Mormons vs Seventh-Day Adventists

Yesterday, I wrote about the great joy I felt hearing for the first time at age 12 the forbidden pop melody “Sing a Song” by the Carpenters.

Pop music was a sin in my Adventist upbringing, in my home anyway. I loved pop music. It was one of my many conflicts with the religion with which I was raised.

I’m watching the Karen Carpenter Story on Youtube and I feel such jealousy about the Mormons. They could practice their religion and participate fully in American life. They could make pop music and movies. They could play sports. They could eat anything they wanted (so long as they abstained from caffeine).

As an Adventist, I was on the margins of the wider society. I was restricted by the vast corpus of Ellen G. White law so that I was not supposed to play chess or checkers, I was not supposed to enjoy the theater or novels, I was not supposed to watch TV or go to movies. I couldn’t compete with gusto. I couldn’t get into sports. I could only eat vegetarian food.

Both Mormons and Adventists are particularly American religions, having arisen in the United States in the first half of the 19th Century.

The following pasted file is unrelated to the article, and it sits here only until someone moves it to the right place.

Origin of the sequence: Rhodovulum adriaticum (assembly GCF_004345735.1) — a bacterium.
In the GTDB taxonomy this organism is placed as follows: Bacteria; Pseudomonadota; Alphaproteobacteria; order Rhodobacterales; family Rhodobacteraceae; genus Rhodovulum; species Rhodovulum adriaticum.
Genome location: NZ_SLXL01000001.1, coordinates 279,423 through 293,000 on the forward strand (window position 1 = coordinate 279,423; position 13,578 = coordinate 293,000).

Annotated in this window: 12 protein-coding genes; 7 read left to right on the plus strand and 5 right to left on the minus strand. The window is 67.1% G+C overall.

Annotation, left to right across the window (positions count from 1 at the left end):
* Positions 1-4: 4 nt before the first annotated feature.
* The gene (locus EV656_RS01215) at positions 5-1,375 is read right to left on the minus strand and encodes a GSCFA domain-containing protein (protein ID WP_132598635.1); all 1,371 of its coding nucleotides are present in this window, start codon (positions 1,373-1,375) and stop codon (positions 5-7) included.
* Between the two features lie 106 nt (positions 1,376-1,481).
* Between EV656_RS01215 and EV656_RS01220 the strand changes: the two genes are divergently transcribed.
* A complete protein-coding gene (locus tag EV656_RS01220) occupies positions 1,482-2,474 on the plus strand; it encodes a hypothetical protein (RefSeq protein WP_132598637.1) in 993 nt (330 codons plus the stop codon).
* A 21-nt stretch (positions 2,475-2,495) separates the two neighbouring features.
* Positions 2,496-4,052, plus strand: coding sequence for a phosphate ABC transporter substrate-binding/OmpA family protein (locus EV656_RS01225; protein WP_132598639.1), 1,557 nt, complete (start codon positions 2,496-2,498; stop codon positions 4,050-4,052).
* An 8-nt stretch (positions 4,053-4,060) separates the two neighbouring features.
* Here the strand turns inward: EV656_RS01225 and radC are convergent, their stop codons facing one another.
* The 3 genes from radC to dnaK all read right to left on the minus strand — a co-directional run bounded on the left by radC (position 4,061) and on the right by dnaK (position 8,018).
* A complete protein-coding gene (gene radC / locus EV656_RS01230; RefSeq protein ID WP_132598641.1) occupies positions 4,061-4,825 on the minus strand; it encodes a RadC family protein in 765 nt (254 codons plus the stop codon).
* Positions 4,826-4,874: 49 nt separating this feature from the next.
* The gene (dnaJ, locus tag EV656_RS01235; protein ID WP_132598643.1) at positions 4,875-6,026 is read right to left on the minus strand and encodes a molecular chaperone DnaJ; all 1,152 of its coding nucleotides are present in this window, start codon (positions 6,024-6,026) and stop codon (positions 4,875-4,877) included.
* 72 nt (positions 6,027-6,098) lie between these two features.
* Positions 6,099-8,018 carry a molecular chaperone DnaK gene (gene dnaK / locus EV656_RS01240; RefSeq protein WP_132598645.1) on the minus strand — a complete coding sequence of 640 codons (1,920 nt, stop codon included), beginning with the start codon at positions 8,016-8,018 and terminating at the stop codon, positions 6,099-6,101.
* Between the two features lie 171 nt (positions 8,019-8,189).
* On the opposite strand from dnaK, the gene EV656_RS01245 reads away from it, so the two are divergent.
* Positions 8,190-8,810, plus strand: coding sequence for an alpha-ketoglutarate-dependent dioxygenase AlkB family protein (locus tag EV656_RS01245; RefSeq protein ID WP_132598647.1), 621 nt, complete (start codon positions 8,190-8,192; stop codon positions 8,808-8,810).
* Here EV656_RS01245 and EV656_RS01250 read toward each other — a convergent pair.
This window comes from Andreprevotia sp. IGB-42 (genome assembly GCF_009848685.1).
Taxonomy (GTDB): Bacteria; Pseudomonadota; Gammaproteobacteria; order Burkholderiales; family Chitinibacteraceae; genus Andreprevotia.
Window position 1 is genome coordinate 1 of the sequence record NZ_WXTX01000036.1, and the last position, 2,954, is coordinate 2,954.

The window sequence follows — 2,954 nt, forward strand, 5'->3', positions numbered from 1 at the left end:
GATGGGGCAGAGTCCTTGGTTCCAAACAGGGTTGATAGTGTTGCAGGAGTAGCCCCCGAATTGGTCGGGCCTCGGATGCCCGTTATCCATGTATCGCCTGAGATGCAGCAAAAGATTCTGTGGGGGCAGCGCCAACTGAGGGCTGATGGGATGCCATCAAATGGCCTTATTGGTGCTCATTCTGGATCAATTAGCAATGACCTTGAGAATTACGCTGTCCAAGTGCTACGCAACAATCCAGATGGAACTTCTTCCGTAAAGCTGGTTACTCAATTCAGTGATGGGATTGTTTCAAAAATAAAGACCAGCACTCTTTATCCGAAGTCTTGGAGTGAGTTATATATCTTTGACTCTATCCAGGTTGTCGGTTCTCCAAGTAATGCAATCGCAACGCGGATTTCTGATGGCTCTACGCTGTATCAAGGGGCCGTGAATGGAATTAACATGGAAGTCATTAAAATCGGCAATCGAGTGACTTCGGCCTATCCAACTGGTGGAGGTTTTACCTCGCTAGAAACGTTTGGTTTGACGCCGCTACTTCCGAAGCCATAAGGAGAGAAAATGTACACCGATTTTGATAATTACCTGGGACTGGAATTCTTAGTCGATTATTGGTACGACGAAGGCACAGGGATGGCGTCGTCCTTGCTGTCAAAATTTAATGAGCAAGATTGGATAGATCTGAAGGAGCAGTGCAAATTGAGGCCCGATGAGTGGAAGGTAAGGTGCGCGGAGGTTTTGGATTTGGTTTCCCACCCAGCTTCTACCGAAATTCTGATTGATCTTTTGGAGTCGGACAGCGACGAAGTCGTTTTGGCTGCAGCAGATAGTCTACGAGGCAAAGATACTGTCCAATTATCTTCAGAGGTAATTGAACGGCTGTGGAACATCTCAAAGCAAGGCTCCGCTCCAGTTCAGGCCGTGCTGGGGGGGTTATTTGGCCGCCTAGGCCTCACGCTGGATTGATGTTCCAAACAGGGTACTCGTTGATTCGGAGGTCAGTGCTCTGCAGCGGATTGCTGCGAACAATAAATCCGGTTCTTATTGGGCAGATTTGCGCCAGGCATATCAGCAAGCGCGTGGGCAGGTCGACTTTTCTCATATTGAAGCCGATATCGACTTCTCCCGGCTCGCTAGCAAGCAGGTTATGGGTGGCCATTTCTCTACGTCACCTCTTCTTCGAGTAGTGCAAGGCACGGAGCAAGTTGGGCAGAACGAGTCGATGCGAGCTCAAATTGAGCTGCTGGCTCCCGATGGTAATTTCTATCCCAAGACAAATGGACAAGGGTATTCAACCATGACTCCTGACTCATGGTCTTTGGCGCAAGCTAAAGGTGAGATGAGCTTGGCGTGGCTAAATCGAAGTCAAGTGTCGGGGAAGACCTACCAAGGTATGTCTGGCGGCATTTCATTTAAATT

The two religions have about the same number of members. They’re both aggressive proselytizers. But Mormons are conquering this world while Adventists are withdrawing from it. It’s inconceivable that there could ever be an Adventist president. Look at the 10,000 most influential people in America and you won’t find one Adventist. You won’t find one Adventist Nobel prize winner. Adventists play no role in economic life or intellectual life or political life or cultural life.

About Luke Ford

I've written five books (see Amazon.com). My work has been chronicled by the New York Times, Los Angeles Times, 60 Minutes and Entertainment Tonight. I teach Alexander Technique in Los Angeles (see Alexander90210.com).
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